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It's rare to have reason to recommend an SVT documentary, but all the more fun when it happens. Right now, anyone who wants to can go to svtplay.se and watch a miniseries called "The First Swedes", consisting of two documentaries that describe how the land that is now Sweden was populated.
This two-part documentary from SVT depicts some of the most fascinating traces of Swedish antiquity, and as far as I can tell, the producers have actually taken care to stick to the correct presentation of the facts.
Below I give a brief summary of the content - the story of how our ancestors took possession of the Scandinavian Peninsula.
Part 1: The Pioneers
80,000 years ago, people began migrating from Africa. By the time the descendants of these people reached northern Europe, their genes had begun to change. They were still dark-skinned, but their eyes were blue.
As the ice sheet melted away, hunters came to Swedish territory on hunting expeditions. Above all, they hunted reindeer grazing on the tundra. About 11 000 years ago, the population began to stay all year round. What we know about these people is that they fished and used flint tools.
The population spread rapidly along the Norwegian coast, where traces of more advanced tools and weapons can also be seen. At the same time, Norway was also populated from the north, from areas that today belong to Russia. Along the Norwegian coast, two arms of humanity, separated thousands of years earlier, thus met. The eastern people also made their living mainly from hunting, but they also brought with them a more complex culture. They had better weapons, made ritual objects and buried their dead. Eastern hunters were fair-skinned and had a greater variety of hair and eye colours. They spread further and further south along the coast of Norway and came to mix with the old hunter population. This merging of the two peoples reached all the way down to Sweden, making Scandinavia the most mixed population in Europe at this time.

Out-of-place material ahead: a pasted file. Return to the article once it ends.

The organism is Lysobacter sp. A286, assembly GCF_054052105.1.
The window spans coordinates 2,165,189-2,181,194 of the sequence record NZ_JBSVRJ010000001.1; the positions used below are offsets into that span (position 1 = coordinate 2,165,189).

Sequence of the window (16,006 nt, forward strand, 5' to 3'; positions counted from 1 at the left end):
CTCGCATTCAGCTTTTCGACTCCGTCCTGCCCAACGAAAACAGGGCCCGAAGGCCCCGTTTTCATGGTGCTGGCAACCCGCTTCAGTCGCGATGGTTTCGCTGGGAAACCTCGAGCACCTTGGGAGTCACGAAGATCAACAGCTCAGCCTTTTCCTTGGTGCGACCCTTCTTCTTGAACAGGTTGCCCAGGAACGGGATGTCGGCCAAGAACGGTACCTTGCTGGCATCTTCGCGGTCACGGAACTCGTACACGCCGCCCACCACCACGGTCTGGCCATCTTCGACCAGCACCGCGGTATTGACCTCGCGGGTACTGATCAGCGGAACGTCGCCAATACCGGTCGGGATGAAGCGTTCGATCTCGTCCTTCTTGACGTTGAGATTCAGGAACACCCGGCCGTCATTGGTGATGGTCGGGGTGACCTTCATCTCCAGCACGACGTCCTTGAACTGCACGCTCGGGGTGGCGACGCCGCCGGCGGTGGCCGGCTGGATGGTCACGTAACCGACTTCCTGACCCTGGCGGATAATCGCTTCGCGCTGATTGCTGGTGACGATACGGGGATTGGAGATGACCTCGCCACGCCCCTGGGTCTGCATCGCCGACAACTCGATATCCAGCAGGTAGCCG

The ice sheet retreated further and further. At that time there were about 3000 inhabitants in Sweden. The Österöd woman, a 10,200-year-old female skeleton found outside Lysekil, is the oldest complete skeletal find made in Sweden. The Österöd woman probably had roughly equal amounts of genetic material from the eastern and western hunters. Wear and tear damage to the skeleton indicates that she used her body for heavy physical work. Surprisingly, she was about 170 cm tall and had reached the age of 80 when she died. The explanation is that infectious diseases could not spread when the population was so small and isolated.
9,000 years ago there was a warm period, when the climate was about one degree warmer than today. Sweden's population had grown to 10 000 people. Gotland was colonised and the people there lived from seal hunting and fishing. The shallow lakes acted as giant pantries and 60-70% of the diet seems to have consisted of fish. At the same time, we see traces of conflicts that arose when lakes grew again. The Hunter Stone Age appears to have been a brutal time, when disputes and territorial struggles were often resolved by killing.
8200 years ago, the climate became colder. Lake Agassiz in Canada, which had been icebound, flowed into the Atlantic and the Gulf Stream was affected in such a way that the temperature dropped a few degrees. Winters became longer, the population of Scandinavia found it harder to make a living and perhaps Gotland was depopulated altogether. The cold lasted for 150 years.
7000 years ago, the temperature rose again, and noble forests began to spread across Swedish territory. The population grew and by the end of the Palaeolithic, 30,000 people lived in what would become our country, spread out from north to south. People became more settled and rock carvings appear as evidence of living conditions. Vessels were made from burnt clay and religion included hunting rituals.